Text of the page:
FRANKFURT, Jan 25 (Reuters) – The European Union’s risk watchdog warned on Wednesday that market stress from a potential sharp downturn in the European commercial real estate sector could morph into systemic risk for banks that may lead to higher capital needs.
Supervisors have long warned that the bloc’s real estate market is at a turning point after a lengthy boom and commercial property was especially vulnerable as a cyclical downturn is exacerbated by changes in office use habits after the pandemic.
The European Systemic Risk Board has now issued a fresh recommendation to national and European Union authorities to monitor risks and get lenders to properly assess collateral while setting aside appropriate provisions.
“The sector is currently vulnerable to cyclical risks related to heightened inflation, a tightening of financial conditions limiting the scope for refinancing existing debt and taking new loans, and the pronounced deterioration in the growth outlook,” the ESRB said in a statement.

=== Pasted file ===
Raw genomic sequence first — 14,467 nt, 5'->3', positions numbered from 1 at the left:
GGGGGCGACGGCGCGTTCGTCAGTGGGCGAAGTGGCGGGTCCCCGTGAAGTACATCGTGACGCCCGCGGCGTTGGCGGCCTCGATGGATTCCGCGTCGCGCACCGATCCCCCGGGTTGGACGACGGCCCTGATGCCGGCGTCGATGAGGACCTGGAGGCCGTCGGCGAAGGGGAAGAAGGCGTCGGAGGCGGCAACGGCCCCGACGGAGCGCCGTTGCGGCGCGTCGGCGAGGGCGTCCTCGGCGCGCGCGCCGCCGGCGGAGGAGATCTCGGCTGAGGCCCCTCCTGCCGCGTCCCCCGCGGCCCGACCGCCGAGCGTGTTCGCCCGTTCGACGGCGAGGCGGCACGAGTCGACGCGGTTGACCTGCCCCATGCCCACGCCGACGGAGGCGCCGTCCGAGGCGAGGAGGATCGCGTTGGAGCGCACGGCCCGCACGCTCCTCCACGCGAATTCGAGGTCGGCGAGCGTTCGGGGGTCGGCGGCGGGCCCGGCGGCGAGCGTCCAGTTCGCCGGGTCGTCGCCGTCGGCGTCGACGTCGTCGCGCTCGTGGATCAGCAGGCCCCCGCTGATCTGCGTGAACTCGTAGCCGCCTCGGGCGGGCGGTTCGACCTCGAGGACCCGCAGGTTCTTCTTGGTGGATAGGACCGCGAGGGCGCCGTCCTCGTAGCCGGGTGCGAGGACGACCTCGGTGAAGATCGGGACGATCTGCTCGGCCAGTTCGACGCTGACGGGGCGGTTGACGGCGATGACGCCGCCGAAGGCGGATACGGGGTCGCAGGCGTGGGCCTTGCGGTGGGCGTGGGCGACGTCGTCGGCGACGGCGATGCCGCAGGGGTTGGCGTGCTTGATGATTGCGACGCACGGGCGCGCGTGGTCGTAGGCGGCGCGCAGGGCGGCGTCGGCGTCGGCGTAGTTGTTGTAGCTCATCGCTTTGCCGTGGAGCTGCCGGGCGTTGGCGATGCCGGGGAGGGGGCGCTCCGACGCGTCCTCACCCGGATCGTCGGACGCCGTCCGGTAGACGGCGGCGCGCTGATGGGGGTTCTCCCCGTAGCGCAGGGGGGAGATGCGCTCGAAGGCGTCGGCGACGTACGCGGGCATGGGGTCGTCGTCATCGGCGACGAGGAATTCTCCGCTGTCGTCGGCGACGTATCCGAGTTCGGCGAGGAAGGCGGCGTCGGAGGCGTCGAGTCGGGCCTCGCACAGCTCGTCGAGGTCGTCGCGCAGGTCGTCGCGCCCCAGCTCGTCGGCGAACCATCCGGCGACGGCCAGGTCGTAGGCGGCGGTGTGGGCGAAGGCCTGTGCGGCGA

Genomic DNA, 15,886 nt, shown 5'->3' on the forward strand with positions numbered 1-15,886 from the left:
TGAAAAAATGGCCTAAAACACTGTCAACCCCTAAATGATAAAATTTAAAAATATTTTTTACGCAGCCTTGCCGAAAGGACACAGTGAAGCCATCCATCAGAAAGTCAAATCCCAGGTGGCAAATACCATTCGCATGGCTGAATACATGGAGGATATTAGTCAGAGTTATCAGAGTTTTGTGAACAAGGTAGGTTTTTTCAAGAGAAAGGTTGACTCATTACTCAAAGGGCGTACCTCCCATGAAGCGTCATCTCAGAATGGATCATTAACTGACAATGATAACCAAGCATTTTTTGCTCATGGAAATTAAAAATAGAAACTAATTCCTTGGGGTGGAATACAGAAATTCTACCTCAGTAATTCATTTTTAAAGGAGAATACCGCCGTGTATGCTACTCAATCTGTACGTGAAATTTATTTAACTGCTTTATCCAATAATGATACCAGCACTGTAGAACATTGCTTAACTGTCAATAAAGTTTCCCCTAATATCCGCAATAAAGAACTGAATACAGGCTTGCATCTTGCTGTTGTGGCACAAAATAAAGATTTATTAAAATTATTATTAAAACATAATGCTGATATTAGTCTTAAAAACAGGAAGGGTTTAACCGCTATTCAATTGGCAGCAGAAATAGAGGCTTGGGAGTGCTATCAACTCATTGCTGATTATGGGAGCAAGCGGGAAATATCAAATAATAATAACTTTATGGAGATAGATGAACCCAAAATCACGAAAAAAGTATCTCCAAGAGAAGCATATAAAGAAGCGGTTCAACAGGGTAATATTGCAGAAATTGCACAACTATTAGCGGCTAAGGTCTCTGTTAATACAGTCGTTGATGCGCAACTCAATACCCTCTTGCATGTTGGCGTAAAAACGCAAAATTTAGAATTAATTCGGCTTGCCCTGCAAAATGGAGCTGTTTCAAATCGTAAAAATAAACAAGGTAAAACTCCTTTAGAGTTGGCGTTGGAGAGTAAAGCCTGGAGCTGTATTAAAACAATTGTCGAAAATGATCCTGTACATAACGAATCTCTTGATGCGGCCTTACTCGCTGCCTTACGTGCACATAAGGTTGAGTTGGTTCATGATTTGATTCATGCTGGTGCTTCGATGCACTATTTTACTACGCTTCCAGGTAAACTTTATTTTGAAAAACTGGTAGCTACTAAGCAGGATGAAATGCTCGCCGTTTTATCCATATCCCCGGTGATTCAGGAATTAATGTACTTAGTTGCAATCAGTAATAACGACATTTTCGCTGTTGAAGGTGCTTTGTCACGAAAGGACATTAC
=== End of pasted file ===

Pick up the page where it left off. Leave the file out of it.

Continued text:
Climate-related economic policies such as changing building standards, a shift towards e-commerce and increased demand for flexibility in leaseable office space, are adding to the pressures, the ESRB, chaired by European Central Bank President Christine Lagarde, said.
The recommendations come after the ESRB already sent a warning in September about rising default risks in he commercial real estate.
The worry is that a sharp downturn in the sector could have a systemic impact on the financial system and the broader economy by limiting banks’ lending capacity.
Lending to the sector is occurring at high loan-to-value ratios, which could rise even further if property valuations rise. This would then lead to higher provision and capital requirements, restricting banks’ ability to lend to others, the ESRB said.
An additional concern is related to liquidity mismatches in open-ended real estate investment funds, the ESRB added.
Funds therefore need to better align redemption terms and the liquidity of underlying assets and must assess risks arising from liquidity mismatch and leverage, it added.
Reporting by Balazs Koranyi; Editing by Emelia Sithole-Matarise
Our Standards: The Thomson Reuters Trust Principles.